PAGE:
I feel like some independent company could make a lot of money that hosts servers for retired games that other corporations don't feel like maintaining. They could allow other companies, independent or not, to have their games hosted for $1 per hundred players per month for each platform. This would end up being cheaper for EA, it would open up jobs, and it keeps games running.
Ninja_182 21st September 2012, 16:03 Quote
They can close the servers whenever they like so long as either of the following happens.

- Server code is released as said previously.

-The product is stickered up in stores / advertised as having no multi player anymore and the RRP is cut.
javaman 21st September 2012, 17:24 Quote
TBH there is a certain snobbishness about servers. I would be pissed tho if i bought a game and no longer could play half (or in modern wanks case 99%) of it. Simple solution is to allow local host via a patch or in EA,'s case wise the f up and only release a new game when they update the engine. Next years installment charge a smaller fee for a DLC patch.
The_Beast 21st September 2012, 17:29 Quote
I don't mind when a company like EA holds the right to host servers/make you use a host service. But was does piss me off is when those companies start to drop service, then I think the server files should be released to he public so that we can host our own servers when we want to have "lets play that old ass game for fun/memories" night

Better yet they could just release server files but not update stats if you play on a privately hosted server. (think BF3)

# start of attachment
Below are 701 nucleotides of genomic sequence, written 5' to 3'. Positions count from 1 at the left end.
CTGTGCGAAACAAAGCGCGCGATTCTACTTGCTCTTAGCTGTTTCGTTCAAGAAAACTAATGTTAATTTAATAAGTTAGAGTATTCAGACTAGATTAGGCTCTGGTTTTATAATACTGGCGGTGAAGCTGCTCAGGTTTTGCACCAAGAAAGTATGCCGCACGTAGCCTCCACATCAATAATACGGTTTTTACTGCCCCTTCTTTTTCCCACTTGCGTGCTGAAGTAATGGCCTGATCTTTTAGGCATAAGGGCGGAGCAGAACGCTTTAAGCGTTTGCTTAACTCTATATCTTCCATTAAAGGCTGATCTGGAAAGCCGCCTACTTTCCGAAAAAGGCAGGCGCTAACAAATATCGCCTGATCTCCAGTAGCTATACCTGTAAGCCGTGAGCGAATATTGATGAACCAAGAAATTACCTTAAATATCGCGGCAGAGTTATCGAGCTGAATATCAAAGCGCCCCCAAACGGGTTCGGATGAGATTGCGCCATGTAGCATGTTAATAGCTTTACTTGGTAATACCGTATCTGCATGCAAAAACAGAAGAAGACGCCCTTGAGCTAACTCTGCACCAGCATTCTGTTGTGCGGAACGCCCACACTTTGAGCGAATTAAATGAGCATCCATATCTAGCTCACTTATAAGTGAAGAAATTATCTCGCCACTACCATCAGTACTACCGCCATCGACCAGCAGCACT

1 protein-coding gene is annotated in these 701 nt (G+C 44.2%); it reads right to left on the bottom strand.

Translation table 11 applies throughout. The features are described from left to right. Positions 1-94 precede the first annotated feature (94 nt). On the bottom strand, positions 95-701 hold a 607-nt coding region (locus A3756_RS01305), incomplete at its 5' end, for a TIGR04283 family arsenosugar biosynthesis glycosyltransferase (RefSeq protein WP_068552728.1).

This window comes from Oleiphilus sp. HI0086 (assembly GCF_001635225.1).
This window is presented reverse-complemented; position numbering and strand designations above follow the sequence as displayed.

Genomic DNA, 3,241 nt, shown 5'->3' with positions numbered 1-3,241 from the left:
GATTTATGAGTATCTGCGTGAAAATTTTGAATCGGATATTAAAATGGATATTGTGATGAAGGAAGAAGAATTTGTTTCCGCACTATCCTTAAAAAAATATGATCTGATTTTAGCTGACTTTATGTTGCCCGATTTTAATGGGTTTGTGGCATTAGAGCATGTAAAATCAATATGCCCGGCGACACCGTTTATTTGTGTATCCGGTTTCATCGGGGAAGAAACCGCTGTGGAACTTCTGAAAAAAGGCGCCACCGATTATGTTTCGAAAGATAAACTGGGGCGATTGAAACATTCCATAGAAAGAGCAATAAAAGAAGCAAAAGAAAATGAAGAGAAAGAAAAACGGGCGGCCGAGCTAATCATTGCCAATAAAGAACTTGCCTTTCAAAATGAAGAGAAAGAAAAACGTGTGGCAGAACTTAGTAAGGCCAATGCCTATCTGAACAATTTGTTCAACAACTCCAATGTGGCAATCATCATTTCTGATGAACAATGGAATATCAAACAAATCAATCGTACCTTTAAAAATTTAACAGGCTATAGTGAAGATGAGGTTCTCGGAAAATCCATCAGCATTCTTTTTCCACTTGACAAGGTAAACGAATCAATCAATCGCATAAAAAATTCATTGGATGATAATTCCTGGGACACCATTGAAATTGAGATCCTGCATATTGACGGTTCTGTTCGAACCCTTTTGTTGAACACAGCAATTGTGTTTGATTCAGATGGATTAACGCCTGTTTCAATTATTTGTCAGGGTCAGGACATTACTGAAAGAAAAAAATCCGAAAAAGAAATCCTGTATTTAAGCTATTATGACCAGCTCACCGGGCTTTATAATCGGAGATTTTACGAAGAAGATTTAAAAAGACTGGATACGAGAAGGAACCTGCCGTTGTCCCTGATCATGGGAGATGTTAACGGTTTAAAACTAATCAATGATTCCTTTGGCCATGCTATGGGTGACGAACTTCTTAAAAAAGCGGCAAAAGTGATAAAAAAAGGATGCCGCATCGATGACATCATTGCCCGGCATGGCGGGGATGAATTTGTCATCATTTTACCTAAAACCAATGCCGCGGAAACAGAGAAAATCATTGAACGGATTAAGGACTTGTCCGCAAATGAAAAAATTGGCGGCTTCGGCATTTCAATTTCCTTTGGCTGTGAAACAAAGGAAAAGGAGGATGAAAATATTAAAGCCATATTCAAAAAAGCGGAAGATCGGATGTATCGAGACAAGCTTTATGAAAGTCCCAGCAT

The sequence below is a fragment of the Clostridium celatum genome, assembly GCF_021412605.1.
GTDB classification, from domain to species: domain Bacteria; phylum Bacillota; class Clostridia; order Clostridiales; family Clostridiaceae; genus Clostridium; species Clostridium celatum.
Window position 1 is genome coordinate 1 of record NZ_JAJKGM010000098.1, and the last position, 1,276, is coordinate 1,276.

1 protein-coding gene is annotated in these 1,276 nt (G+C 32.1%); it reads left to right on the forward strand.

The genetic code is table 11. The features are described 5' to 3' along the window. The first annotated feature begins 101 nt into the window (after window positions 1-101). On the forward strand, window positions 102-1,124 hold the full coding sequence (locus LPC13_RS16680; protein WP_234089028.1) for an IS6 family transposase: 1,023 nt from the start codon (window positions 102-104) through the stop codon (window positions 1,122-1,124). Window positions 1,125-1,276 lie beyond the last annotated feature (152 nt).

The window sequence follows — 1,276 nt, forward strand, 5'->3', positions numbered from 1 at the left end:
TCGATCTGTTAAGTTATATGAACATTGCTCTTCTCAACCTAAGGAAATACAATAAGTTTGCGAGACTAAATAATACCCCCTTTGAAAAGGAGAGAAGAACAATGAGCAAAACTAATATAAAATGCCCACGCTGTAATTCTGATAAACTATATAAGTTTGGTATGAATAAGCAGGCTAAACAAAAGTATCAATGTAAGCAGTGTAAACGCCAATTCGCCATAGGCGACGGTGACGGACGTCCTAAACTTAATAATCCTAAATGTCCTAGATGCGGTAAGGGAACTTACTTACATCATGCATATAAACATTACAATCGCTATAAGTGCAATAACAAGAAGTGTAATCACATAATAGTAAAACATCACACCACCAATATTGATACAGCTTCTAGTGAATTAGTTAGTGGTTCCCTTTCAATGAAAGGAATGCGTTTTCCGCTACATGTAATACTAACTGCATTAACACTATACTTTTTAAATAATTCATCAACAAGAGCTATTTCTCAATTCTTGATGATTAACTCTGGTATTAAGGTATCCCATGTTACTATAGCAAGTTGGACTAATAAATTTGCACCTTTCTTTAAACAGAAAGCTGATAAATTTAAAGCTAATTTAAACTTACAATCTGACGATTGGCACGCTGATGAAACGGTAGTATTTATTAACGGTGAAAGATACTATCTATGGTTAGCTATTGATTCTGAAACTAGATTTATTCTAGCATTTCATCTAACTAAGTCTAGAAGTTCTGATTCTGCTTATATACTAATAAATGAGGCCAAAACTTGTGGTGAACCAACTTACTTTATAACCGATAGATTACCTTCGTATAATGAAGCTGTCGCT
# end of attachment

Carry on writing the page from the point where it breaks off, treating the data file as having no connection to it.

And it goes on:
GravitySmacked 21st September 2012, 17:58 Quote
"Modern game production dictates that everything released must have multiplayer functionality" and there lies the problem.

If you're making a single player game for god's sake keep it single player. I HATE all this tacked on MP rubbish..
Anfield 21st September 2012, 21:15 Quote
just allow users ro host their own servers when the official ones shutdown.

p2p multiplayer as suggested by someone should never be used as some isps throw all p2p usave in one hat and call you a filthy pirate complete with throttling and so on.
Harlequin 21st September 2012, 21:28 Quote
Earth and Beyond - EA has no issue with binning an MMO when revenue falls.
Bogomip 22nd September 2012, 00:36 Quote
Make it awesome and moddable and it will survive - warcraft 3 still runs, trackmania nations still runs, and im sure there are many more.

Of course these arent constantly updated and so, like the article suggests are more likely to last longer, but the point stands- make a good game, get good longevity.
mclean007 22nd September 2012, 09:01 Quote
The franchise is, after all, going to receive annual updates as hinted by the game's name until Tiger Woods does something to really upset the sponsors again.
Fixed that for you :D

I accept that when a game becomes obsolete to the point it is no longer economical for the dev to keep servers running, they need to take the business decision to pull the plug, but agree with other commenters that they really should release the server code to the community so enthusiasts can take up hosting duties. Of course they then lose the ability to control the quality of the MP experience, since they can no longer choose the hardware or connection used by servers, but they could implement minimum specs with a line quality test in the server code to try to block it from being run on servers with unacceptable latency issues etc.

Anyway, I think people would accept the risk of a lower quality MP experience if it was a choice between that and no MP experience at all after the game falls below a 1% share.
LedHed 23rd September 2012, 03:29 Quote
Please Google: Motor City Online